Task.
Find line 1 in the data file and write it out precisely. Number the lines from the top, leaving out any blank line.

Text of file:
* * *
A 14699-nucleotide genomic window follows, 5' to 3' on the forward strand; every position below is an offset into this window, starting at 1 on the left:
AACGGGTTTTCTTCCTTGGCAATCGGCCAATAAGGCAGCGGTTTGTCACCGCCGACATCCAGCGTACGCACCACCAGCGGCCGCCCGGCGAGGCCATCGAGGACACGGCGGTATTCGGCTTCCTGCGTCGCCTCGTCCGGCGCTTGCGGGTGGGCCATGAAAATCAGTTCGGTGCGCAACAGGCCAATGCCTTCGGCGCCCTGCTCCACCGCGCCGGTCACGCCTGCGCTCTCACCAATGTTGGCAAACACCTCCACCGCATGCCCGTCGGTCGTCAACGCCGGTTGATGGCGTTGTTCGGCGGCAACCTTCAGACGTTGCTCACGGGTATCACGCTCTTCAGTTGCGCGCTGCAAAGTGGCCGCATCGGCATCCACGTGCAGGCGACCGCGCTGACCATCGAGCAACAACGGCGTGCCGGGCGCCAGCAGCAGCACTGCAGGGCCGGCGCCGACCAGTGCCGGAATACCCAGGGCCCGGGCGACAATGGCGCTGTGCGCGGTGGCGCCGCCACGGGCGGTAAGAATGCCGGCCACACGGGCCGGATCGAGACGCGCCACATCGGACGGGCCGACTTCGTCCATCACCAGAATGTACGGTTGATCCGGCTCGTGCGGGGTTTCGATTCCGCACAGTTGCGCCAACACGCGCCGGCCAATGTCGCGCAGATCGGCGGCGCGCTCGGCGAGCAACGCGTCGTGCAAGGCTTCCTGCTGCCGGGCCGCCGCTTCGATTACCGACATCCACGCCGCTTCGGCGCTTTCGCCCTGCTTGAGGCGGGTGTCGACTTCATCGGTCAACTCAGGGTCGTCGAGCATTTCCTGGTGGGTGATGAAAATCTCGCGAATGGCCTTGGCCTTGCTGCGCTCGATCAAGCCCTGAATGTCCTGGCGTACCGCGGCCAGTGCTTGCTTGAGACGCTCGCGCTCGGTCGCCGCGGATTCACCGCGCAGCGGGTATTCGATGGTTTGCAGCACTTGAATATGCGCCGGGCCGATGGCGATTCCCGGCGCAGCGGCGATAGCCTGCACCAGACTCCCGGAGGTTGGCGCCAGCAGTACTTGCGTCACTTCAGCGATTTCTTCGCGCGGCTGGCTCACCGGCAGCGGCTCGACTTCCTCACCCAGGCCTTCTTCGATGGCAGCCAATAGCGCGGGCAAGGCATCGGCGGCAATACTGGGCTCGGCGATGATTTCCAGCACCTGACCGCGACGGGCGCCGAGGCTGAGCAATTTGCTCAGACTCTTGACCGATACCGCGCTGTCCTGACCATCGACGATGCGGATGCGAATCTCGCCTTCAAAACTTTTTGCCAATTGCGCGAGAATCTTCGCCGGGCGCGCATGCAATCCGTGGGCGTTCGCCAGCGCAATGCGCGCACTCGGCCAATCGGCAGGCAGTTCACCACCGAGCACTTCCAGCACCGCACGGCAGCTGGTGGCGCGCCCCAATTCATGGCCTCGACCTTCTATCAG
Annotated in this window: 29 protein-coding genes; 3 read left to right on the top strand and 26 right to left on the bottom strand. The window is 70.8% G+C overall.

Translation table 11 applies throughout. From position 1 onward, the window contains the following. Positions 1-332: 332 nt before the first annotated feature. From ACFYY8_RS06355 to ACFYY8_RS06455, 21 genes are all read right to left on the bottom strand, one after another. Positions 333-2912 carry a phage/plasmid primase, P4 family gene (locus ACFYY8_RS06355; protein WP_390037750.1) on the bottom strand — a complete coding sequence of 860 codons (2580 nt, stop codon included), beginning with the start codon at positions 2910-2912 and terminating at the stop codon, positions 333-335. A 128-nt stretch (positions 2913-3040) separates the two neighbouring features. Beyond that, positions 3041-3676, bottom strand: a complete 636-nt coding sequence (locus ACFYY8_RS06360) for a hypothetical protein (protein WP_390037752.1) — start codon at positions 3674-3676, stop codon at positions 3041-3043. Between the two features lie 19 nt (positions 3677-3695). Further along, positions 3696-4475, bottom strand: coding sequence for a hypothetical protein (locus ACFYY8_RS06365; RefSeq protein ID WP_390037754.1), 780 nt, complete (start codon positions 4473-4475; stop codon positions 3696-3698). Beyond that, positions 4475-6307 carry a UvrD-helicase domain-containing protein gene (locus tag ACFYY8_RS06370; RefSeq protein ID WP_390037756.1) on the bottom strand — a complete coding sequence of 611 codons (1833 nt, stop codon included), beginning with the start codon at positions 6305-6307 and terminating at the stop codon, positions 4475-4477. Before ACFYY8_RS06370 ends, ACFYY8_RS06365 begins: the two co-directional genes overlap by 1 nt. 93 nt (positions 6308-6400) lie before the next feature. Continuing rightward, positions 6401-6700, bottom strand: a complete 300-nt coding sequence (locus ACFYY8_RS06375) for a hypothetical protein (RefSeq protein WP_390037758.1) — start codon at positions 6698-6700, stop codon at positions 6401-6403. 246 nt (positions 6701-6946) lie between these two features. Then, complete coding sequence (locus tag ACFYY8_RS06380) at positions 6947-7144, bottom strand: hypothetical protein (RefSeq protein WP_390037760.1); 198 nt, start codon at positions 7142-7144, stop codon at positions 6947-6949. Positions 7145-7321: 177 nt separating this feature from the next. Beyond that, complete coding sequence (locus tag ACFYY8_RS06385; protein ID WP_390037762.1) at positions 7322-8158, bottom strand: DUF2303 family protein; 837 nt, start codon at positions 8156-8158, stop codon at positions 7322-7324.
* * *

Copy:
A 14699-nucleotide genomic window follows, 5' to 3' on the forward strand; every position below is an offset into this window, starting at 1 on the left: